Neutrals Save Starving Children. I Details are to hand of an interesting neutral effort to save some of the children of the famine areas of Europe. Through the agency of a special committee of the Swedish Red Cross, thousands of little alien guests are being cared for and nursed back to health and strength. rlJ- fortunately, the worst cases do not benefit under the scheme as all tubercular subjects and chil- dren suffering from communicable diseases are rigidly excluded by the process of selection, which is supplemented by strict medical exami- nations before embarkation and on arri val. The scheme works under the aegis of the Swedish Government, ami it is interesting to note that they gave their approval on condition that all nationalities were invited to share in the hospitality. France, Belgium and Poland have been unable to accept the invitation, hut there now in Sweden children from Germany. Austria, Czecho- slovakia and the Baltic countries.
Steve Walsh and Nationalisation1 SIR A CEDDES FICURES NO BASIS IN 1 FACT." -1 MINISTER'S ARITHMETICAL FACULTIES I DERANCED. i Mr. Stephen Walsh, M. P., ex-Parlfamentary Secretary to the Local Government Board., speaking in the I nee division during the week- end, said there was justification for -saying that the efforts of the Government were intended to show up the propaganda for the nationalisation of mines in all odious light. There was. he declared, no possible justifica- tion for tire enormous increase in the price of coal. The matter was fought out in the House- of Commons, and the speakers for the Lalnmr Party put the ease with emphatic power, and there was no reply to it. The figures given on that occasion by Sir Auckland Geddes had no basis whatever in fact. He could never imagine Sir Auckland Geddes possessing a heated ima- gination, but certainly something or other did on that particular occasion derange his arith- metical faculties. Even the employers' repre- sentatives on the Coal Commission agreed that the old system stocxl condemned. The employers had said through their representatives that un- less they had the responsibility ot the mines they decline! to take any part at all, and if -it ill, in( i if they declined to take any part, then the State must come in and play the part with a greater | responsibility to the whole nation than ever pri- vate enterprise had been capable of performing. Printed and Published by the National Labour Press, Ltd., at the Labour Pioneer Prosa, Williams' Square, Merthyr Tydfil.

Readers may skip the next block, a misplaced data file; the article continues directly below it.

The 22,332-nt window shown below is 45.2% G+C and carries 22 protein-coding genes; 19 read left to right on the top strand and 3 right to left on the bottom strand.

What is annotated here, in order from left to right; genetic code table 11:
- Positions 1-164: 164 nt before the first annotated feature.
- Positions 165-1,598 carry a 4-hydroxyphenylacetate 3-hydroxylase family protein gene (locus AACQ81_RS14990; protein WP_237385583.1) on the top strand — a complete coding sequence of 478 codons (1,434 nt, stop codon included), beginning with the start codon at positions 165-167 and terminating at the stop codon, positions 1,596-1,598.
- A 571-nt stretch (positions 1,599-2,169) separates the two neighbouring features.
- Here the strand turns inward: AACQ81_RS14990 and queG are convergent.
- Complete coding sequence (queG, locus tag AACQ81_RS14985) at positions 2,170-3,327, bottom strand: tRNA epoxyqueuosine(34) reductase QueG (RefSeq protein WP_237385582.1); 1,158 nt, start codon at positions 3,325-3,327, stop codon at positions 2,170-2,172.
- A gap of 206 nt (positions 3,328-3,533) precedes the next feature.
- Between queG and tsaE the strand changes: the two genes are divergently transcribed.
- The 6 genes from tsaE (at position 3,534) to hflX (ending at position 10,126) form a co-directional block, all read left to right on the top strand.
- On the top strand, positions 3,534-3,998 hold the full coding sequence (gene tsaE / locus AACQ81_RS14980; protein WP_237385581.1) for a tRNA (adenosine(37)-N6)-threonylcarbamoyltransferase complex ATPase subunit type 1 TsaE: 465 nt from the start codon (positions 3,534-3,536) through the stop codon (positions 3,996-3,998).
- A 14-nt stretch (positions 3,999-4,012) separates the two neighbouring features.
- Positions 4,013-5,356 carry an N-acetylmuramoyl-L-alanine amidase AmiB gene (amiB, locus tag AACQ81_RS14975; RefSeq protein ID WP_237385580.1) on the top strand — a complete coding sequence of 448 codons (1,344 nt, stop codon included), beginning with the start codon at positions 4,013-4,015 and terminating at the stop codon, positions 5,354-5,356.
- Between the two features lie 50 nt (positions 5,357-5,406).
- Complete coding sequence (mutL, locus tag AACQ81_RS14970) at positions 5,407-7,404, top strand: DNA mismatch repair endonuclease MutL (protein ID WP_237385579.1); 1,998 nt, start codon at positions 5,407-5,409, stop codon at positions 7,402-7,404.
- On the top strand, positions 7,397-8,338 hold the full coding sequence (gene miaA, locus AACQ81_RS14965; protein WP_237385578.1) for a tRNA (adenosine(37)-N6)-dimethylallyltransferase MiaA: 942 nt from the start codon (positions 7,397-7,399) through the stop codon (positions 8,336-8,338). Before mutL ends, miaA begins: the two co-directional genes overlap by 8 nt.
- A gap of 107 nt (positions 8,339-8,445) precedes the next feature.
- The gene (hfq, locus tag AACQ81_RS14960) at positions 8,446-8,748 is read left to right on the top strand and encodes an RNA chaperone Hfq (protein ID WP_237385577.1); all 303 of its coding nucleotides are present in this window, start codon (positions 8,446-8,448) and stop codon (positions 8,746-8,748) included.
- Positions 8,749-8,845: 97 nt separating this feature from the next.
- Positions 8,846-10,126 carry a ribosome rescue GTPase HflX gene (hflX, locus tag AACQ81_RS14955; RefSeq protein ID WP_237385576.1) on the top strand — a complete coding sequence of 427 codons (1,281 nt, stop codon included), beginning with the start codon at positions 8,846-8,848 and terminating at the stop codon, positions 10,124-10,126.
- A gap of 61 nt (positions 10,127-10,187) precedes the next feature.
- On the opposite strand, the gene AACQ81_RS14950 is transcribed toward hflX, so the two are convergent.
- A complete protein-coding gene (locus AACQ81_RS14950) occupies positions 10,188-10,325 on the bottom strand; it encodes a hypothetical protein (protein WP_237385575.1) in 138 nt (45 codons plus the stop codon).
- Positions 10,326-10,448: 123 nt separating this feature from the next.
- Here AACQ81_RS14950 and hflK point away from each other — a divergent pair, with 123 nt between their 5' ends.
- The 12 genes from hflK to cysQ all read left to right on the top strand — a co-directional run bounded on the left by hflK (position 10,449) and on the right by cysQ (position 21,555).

Football at Merthyr. i NORTHAMPTON'S SUPERIOR DISCIPLINE I AND CENERALSHIP. I With the nation in a turmoil of unprecedented magnitude and possibilities writing on football seems as sane as Nero's musical efforts while Rome went up in flames, and particularly is that the case when the writing has to concern so unsatisfactory a match as that of last Saturday against Northampton. Personally, I am of opinion that Merthyr was more than fortunate in sharing the points. Even during the opening stages when both Mason and Lloyd Davies were so frequently sending the leather out of play, and when the JlOme forwards were constantly bustling around Smith's quarters, I was more impressed with the visiting line of forwards than with our own. And what impressed me was the fine open-passing with which they fed each other; and the readiness with which they mar- shalled under Loekett. Those were- indications of discipline and what one might call social -,en-,e that should carry Northampton well up the League table, although with the exception of Lockett and the speedy Churchman they have not got an attack that rises above middle level. Still mediocrity well genera-led and disciplined to swinging passing, well judged, is preferable to brilliance impaired by the egoistic desire to fill the picture that mars too many players, and truces of which are discernable in somo + J fIJ" ..L V .U.. I: But the most speetacula r thing of the match wuS-the marvellous recovery of the visiting de- fence. A defence that for twenty-five minutes had been outwitted, outrun and out manoeuvred bv the Nicliolas-Turner-Yarw <>od trio, suddenly pulled itself together, got an iron grip on the home left attack that simply paralysed it for the rest of the game, and presented us with the excellent exhibition of Greuden—easily the most artistic half on the field. What was it due to.' I have been told luck, but the football enthu- siast who banks on luck is likely to find himself pennyless at tho earliest moment. It was generalship and discipline. In contradiction to this notice the lack of these two attributes f i om the Merthvr eleven. Orct- Noi-thampton had trot the measure ot Mertliyr's danger spot they met it; and Merthyr was silly enough to let them. The homesters never seemed to realise that the left wing was dead for the purposes of attack, and met it by swinging the attack over to Davies and Brown, who were quite as much masters of their side of the defence as Turner and Nock. Was that luck that continued to let the fight go where the enemy had strengthened to meet vou ? No. It was lack of discipline and generalship. And yet our lads would respond as readily as Northampton given the lead. In evidence witness -the fact that when for the se- cond time Northampton gained the lead am Merthyr looked all over a beaten side Chivers b?an to force the front line to play, and bv -sheer generalship pulled the game out of the fire. Northampton may be a poor side, but they: have two attributes that I would like to see in the Merthyr squad. If they were there we should be League leaders this year. They aren't. The game was two all, the scorers being Lockett (2), Nock'and Turner (from a pass from Davies). A.P.Y.